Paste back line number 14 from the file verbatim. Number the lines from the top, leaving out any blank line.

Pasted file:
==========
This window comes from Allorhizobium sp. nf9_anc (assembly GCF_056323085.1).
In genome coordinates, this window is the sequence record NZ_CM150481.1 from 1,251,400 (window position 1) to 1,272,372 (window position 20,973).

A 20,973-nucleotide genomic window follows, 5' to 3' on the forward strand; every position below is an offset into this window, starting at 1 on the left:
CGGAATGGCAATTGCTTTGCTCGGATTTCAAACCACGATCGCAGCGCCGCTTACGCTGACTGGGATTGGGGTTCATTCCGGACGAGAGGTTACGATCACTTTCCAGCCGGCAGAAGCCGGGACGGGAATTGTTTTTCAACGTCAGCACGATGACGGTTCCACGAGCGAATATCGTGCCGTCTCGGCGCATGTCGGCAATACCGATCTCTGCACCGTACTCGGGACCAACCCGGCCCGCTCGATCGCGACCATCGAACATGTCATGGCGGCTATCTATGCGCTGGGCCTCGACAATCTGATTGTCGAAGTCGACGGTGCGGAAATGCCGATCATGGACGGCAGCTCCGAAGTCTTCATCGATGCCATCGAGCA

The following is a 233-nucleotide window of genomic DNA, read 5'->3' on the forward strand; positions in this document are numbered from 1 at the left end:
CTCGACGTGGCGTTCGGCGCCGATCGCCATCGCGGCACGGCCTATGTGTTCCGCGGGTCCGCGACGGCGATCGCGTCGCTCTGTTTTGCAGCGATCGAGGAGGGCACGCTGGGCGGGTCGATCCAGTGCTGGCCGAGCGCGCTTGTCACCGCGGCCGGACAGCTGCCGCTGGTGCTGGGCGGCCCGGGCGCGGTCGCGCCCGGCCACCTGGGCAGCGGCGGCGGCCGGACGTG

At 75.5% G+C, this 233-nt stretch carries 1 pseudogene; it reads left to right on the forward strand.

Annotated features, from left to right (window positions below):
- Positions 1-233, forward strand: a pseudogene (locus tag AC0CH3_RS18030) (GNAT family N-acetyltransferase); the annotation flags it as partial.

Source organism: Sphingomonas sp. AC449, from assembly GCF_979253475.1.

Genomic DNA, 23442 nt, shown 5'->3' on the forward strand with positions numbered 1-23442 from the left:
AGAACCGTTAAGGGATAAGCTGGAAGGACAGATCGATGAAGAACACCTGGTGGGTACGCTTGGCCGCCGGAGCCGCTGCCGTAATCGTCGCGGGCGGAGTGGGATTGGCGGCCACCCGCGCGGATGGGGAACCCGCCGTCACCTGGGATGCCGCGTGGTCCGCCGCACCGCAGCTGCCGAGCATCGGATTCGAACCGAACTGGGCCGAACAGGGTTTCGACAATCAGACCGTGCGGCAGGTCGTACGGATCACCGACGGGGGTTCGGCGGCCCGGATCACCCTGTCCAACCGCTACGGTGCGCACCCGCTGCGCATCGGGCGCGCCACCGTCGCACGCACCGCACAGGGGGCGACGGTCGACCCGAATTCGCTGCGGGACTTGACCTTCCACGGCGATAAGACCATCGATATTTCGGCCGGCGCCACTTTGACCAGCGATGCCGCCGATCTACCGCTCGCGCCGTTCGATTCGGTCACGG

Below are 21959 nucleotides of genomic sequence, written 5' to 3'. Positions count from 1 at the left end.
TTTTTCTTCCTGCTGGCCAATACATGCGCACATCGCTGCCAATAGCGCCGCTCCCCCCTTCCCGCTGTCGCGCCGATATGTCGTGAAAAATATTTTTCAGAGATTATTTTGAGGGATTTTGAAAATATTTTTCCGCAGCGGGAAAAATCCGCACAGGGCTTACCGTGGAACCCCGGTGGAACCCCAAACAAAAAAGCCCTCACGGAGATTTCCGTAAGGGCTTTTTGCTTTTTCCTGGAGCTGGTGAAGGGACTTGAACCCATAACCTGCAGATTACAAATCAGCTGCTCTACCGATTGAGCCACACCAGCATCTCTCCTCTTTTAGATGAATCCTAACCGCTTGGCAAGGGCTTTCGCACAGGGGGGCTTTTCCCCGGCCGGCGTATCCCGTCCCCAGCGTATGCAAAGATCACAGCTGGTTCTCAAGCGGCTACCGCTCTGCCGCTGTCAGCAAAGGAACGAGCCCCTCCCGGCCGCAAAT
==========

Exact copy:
TTTTTCTTCCTGCTGGCCAATACATGCGCACATCGCTGCCAATAGCGCCGCTCCCCCCTTCCCGCTGTCGCGCCGATATGTCGTGAAAAATATTTTTCAGAGATTATTTTGAGGGATTTTGAAAATATTTTTCCGCAGCGGGAAAAATCCGCACAGGGCTTACCGTGGAACCCCGGTGGAACCCCAAACAAAAAAGCCCTCACGGAGATTTCCGTAAGGGCTTTTTGCTTTTTCCTGGAGCTGGTGAAGGGACTTGAACCCATAACCTGCAGATTACAAATCAGCTGCTCTACCGATTGAGCCACACCAGCATCTCTCCTCTTTTAGATGAATCCTAACCGCTTGGCAAGGGCTTTCGCACAGGGGGGCTTTTCCCCGGCCGGCGTATCCCGTCCCCAGCGTATGCAAAGATCACAGCTGGTTCTCAAGCGGCTACCGCTCTGCCGCTGTCAGCAAAGGAACGAGCCCCTCCCGGCCGCAAAT